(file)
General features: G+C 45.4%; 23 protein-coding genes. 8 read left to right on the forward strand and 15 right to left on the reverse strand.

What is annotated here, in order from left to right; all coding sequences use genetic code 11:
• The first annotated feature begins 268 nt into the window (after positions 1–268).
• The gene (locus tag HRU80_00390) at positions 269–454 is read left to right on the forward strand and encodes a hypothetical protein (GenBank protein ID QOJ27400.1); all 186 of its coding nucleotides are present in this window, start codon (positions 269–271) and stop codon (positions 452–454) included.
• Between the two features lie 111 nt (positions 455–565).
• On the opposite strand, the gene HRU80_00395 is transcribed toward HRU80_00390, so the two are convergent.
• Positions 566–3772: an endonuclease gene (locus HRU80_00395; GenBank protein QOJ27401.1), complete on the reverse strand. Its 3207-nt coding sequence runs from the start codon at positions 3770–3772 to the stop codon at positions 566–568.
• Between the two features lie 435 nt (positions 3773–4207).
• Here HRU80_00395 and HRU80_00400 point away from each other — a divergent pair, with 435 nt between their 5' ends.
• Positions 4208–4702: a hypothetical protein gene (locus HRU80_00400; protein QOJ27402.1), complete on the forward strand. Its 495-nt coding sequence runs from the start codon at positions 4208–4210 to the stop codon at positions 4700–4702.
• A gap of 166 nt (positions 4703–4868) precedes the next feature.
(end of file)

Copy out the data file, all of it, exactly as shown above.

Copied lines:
General features: G+C 45.4%; 23 protein-coding genes. 8 read left to right on the forward strand and 15 right to left on the reverse strand.

What is annotated here, in order from left to right; all coding sequences use genetic code 11:
• The first annotated feature begins 268 nt into the window (after positions 1–268).
• The gene (locus tag HRU80_00390) at positions 269–454 is read left to right on the forward strand and encodes a hypothetical protein (GenBank protein ID QOJ27400.1); all 186 of its coding nucleotides are present in this window, start codon (positions 269–271) and stop codon (positions 452–454) included.
• Between the two features lie 111 nt (positions 455–565).
• On the opposite strand, the gene HRU80_00395 is transcribed toward HRU80_00390, so the two are convergent.
• Positions 566–3772: an endonuclease gene (locus HRU80_00395; GenBank protein QOJ27401.1), complete on the reverse strand. Its 3207-nt coding sequence runs from the start codon at positions 3770–3772 to the stop codon at positions 566–568.
• Between the two features lie 435 nt (positions 3773–4207).
• Here HRU80_00395 and HRU80_00400 point away from each other — a divergent pair, with 435 nt between their 5' ends.
• Positions 4208–4702: a hypothetical protein gene (locus HRU80_00400; protein QOJ27402.1), complete on the forward strand. Its 495-nt coding sequence runs from the start codon at positions 4208–4210 to the stop codon at positions 4700–4702.
• A gap of 166 nt (positions 4703–4868) precedes the next feature.